Radioulnar Joints Anatomy - pediagenosis
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Tuesday, May 5, 2020

Radioulnar Joints Anatomy

Radioulnar Joints Anatomy
The radius and ulna articulate at the proximal and distal radioulnar joints, which are synovial. At the proximal joint, the head of the radius articulates with the radial notch of the ulna (Fig. 3.88). The head and neck are encircled by the anular ligament, which attaches to the anterior and posterior margins of the notch on the ulna (Fig. 3.92) and blends with the capsule and radial collateral ligament of the elbow. Thus the cavity of the proximal joint is continuous with that of the elbow.

The distal radioulnar joint occurs between the head of the ulna and the ulnar notch of the radius (Fig. 3.93). An articular disc (a triangular cartilage) attaches the ulnar styloid process to the distal end of the radius and separates the cavity of the distal joint from that of the wrist.
The anular ligament of the proximal joint and the articular disc of the distal joint prevent separation of the radius and ulna, yet allow the radius to rotate freely. In addition, the shafts of the bones are joined by the interosseous membrane, whose fibres incline downwards and medially from the interosseous border of the radius to that of the ulna. The membrane may be regarded as a fibrous radioulnar joint.
The movements of supination and pronation occur through approximately 180° at the radioulnar joints. During pronation the radius rotates across the ulna and twists the forearm and hand so that the palm faces posteriorly. Supination returns the limb to the anatomical position. The axis of the movement passes through the head of the radius and the styloid process of the ulna. Supination is the more powerful movement and is produced by biceps and supinator, although biceps is ineffective when the elbow is fully extended. Pronation is produced by pronator teres and pronator quadratus. Also, when the elbow is flexed, brachioradialis rotates the forearm and returns the limb to the midposition from the extremes of supination or pronation. The head of the radius can be felt rotating about 2 cm distal to the lateral epicondyle during these movements.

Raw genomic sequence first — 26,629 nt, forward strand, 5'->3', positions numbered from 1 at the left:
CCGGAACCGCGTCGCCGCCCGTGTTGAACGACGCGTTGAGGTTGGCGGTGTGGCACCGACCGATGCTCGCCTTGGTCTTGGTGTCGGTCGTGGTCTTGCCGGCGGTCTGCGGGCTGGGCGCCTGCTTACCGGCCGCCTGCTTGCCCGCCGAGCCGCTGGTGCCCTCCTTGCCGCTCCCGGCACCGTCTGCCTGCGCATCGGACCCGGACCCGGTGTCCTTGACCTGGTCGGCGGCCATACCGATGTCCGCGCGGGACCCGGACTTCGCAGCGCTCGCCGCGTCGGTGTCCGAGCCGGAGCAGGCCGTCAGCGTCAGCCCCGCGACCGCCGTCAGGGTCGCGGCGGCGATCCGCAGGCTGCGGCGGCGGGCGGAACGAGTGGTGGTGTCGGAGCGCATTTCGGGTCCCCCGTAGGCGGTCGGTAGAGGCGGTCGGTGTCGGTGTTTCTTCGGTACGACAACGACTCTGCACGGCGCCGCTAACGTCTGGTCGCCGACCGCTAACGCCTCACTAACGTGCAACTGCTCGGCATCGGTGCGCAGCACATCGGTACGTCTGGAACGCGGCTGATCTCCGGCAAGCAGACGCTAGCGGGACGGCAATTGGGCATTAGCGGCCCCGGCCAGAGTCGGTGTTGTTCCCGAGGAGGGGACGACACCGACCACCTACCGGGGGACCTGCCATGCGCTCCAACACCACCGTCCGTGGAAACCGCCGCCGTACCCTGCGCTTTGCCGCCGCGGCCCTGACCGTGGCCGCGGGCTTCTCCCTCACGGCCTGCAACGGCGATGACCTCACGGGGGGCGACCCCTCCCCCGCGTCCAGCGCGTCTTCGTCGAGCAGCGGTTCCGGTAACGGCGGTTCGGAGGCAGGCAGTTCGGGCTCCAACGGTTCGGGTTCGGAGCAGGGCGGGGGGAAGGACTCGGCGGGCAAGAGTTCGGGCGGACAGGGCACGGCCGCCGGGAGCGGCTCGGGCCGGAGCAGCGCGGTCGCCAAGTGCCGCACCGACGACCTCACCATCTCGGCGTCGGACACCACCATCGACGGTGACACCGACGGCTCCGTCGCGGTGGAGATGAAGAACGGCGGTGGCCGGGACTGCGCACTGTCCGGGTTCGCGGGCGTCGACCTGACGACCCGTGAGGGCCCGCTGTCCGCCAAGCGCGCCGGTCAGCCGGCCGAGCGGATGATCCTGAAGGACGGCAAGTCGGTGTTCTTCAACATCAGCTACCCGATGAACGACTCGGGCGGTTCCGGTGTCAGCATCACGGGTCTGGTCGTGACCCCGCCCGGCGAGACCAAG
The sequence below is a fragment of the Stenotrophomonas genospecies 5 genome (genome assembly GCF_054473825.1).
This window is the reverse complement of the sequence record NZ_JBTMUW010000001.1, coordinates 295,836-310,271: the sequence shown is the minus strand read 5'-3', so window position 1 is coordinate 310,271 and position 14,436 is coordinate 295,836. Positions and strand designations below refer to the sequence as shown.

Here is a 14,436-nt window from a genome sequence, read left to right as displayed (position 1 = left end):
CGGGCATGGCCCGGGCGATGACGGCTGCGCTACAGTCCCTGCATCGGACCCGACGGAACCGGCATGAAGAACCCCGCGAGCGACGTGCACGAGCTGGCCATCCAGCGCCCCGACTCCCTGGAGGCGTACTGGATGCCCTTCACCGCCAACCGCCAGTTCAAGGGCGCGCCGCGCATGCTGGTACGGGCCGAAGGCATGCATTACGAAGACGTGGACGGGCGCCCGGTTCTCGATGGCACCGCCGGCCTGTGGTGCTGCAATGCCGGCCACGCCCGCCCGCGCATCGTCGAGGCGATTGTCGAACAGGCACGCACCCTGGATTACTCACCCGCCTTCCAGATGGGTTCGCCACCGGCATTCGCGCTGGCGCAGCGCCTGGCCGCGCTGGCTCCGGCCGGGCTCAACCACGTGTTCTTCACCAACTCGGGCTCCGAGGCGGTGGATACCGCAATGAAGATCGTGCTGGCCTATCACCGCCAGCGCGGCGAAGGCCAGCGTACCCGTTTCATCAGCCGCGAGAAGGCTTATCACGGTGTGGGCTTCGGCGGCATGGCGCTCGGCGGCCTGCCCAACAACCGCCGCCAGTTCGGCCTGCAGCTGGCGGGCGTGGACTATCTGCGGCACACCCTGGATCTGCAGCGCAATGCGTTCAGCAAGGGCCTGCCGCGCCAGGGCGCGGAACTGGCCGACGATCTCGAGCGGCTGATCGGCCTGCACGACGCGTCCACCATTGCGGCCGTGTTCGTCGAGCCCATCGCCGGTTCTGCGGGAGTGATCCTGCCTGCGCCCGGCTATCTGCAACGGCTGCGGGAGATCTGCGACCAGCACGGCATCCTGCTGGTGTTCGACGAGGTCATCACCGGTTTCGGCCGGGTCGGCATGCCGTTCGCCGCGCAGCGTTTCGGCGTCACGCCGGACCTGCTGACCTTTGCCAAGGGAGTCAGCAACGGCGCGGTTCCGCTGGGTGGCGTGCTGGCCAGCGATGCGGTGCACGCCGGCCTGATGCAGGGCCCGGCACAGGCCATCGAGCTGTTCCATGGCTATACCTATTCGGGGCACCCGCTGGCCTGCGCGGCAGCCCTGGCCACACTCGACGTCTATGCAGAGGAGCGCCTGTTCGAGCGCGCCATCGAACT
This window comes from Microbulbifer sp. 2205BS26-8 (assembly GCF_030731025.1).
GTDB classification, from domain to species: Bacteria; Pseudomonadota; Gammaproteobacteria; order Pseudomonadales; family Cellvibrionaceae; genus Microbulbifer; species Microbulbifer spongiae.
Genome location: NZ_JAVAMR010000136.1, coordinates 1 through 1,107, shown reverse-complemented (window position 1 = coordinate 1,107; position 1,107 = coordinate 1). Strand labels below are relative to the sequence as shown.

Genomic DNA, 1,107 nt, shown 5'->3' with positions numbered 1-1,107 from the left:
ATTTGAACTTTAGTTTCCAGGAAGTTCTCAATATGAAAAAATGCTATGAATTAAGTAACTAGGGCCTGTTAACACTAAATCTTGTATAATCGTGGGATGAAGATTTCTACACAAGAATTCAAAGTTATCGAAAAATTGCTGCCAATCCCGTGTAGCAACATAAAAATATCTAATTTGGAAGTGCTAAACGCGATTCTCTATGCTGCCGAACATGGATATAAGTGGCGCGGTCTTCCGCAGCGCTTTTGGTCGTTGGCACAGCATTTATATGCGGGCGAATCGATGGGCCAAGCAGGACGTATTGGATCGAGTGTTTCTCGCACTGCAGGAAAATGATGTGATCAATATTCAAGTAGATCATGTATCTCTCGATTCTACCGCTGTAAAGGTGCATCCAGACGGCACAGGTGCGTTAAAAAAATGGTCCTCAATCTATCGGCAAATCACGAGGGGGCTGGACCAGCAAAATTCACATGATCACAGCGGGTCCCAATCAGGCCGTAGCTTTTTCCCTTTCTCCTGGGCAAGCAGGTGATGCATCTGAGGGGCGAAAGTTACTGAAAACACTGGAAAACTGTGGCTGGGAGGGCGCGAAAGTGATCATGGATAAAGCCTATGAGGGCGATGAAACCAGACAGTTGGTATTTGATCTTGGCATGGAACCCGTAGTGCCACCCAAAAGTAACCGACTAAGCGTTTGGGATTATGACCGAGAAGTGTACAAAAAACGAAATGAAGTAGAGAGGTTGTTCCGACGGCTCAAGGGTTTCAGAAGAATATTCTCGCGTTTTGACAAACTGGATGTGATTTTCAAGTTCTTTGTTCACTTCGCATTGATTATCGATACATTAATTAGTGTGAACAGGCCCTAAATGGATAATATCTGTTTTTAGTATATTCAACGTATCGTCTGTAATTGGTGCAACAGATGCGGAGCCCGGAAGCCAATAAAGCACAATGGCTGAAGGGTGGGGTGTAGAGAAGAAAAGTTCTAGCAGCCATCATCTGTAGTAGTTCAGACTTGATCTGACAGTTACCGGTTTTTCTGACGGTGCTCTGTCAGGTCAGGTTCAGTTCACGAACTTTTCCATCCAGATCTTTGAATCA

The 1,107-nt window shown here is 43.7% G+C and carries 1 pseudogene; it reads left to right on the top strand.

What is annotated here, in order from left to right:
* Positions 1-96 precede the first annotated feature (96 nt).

In a fall onto the hand, the interosseous membrane may transmit force from the radius to the ulna, protecting the radial head from compression against the capitulum of the humerus. However, since the membrane does not oppose distraction, a sudden tug on the hand may dislocate the radial head downwards from within the anular ligament of the proximal radioulnar joint.

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